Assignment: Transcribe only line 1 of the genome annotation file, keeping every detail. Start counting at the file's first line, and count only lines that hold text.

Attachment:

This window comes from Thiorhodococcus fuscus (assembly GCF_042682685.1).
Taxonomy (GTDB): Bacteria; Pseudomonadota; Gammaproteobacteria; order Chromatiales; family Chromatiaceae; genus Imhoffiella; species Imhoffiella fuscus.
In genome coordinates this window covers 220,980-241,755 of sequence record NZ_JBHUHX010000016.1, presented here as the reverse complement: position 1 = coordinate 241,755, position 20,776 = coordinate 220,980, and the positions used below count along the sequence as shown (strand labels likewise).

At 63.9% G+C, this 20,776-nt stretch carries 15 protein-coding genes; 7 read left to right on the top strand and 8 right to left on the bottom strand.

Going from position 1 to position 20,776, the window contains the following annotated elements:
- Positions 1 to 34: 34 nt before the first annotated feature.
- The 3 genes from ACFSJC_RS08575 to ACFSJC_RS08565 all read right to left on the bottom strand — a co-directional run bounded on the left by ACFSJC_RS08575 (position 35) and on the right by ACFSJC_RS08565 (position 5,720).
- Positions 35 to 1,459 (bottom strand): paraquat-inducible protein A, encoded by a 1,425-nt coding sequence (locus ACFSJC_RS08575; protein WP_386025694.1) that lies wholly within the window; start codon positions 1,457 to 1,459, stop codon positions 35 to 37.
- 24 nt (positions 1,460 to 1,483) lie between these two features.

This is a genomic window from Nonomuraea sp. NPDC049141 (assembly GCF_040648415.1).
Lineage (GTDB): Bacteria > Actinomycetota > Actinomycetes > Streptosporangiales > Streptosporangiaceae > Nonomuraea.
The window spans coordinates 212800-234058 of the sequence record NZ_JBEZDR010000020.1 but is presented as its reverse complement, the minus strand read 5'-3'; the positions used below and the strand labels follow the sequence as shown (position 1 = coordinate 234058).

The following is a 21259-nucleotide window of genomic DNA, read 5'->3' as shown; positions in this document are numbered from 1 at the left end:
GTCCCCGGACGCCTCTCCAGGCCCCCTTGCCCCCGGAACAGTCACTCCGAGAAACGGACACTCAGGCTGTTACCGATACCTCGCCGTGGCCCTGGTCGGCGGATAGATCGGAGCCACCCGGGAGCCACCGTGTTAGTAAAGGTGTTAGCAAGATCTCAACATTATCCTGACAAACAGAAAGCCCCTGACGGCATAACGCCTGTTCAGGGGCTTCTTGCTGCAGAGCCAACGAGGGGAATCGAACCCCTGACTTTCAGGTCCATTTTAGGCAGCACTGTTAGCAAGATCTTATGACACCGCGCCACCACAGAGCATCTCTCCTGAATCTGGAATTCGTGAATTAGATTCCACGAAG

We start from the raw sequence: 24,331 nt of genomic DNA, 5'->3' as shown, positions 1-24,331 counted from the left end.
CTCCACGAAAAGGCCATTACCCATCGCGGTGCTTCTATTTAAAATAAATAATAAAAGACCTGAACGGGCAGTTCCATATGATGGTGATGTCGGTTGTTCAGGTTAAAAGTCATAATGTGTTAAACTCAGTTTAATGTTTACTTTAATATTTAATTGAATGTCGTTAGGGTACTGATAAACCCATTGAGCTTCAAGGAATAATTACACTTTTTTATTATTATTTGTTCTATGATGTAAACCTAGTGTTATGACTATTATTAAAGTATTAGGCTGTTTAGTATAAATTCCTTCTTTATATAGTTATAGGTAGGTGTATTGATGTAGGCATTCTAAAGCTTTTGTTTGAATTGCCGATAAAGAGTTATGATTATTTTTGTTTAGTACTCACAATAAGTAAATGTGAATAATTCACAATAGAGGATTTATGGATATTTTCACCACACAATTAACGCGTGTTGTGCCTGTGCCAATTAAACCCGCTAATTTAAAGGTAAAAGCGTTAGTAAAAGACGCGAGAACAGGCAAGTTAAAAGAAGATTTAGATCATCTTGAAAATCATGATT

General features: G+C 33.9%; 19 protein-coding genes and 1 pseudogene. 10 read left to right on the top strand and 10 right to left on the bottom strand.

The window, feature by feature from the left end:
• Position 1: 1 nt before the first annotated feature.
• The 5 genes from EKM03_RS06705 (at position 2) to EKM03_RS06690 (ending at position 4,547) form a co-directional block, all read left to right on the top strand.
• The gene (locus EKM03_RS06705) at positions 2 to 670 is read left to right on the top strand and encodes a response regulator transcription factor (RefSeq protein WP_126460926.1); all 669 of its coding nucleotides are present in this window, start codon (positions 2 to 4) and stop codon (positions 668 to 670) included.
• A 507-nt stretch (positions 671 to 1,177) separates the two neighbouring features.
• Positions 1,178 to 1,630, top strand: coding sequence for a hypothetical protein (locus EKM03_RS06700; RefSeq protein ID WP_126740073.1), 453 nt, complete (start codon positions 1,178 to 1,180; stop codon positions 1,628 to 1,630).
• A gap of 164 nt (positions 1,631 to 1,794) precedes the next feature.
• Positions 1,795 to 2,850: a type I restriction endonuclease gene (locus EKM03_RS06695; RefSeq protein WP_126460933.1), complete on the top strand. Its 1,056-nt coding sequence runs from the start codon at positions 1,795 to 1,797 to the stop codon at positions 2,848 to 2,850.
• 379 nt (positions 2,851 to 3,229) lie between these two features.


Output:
This window comes from Thiorhodococcus fuscus (assembly GCF_042682685.1).